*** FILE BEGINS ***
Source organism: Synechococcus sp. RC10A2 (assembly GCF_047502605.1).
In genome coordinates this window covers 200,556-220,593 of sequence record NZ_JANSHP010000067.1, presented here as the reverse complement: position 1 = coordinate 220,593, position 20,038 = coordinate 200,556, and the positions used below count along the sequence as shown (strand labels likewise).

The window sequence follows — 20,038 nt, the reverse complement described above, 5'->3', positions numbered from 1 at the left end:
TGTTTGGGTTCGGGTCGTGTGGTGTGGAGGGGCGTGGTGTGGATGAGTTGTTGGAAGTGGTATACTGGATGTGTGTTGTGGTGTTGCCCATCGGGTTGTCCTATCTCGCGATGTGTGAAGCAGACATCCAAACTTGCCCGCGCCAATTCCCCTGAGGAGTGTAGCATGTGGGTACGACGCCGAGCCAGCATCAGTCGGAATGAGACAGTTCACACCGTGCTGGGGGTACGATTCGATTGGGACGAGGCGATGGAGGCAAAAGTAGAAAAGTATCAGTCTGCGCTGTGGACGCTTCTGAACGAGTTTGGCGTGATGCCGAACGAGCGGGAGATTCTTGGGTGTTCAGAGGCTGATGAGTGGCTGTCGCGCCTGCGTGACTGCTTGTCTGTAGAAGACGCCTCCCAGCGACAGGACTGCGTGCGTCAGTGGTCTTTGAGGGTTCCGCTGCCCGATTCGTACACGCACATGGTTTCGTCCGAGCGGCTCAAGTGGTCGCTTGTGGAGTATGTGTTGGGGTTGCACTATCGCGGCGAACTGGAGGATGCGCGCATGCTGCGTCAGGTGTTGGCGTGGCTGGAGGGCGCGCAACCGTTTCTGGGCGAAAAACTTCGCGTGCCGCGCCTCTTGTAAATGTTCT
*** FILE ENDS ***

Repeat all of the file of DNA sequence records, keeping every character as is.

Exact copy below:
Source organism: Synechococcus sp. RC10A2 (assembly GCF_047502605.1).
In genome coordinates this window covers 200,556-220,593 of sequence record NZ_JANSHP010000067.1, presented here as the reverse complement: position 1 = coordinate 220,593, position 20,038 = coordinate 200,556, and the positions used below count along the sequence as shown (strand labels likewise).

The window sequence follows — 20,038 nt, the reverse complement described above, 5'->3', positions numbered from 1 at the left end:
TGTTTGGGTTCGGGTCGTGTGGTGTGGAGGGGCGTGGTGTGGATGAGTTGTTGGAAGTGGTATACTGGATGTGTGTTGTGGTGTTGCCCATCGGGTTGTCCTATCTCGCGATGTGTGAAGCAGACATCCAAACTTGCCCGCGCCAATTCCCCTGAGGAGTGTAGCATGTGGGTACGACGCCGAGCCAGCATCAGTCGGAATGAGACAGTTCACACCGTGCTGGGGGTACGATTCGATTGGGACGAGGCGATGGAGGCAAAAGTAGAAAAGTATCAGTCTGCGCTGTGGACGCTTCTGAACGAGTTTGGCGTGATGCCGAACGAGCGGGAGATTCTTGGGTGTTCAGAGGCTGATGAGTGGCTGTCGCGCCTGCGTGACTGCTTGTCTGTAGAAGACGCCTCCCAGCGACAGGACTGCGTGCGTCAGTGGTCTTTGAGGGTTCCGCTGCCCGATTCGTACACGCACATGGTTTCGTCCGAGCGGCTCAAGTGGTCGCTTGTGGAGTATGTGTTGGGGTTGCACTATCGCGGCGAACTGGAGGATGCGCGCATGCTGCGTCAGGTGTTGGCGTGGCTGGAGGGCGCGCAACCGTTTCTGGGCGAAAAACTTCGCGTGCCGCGCCTCTTGTAAATGTTCT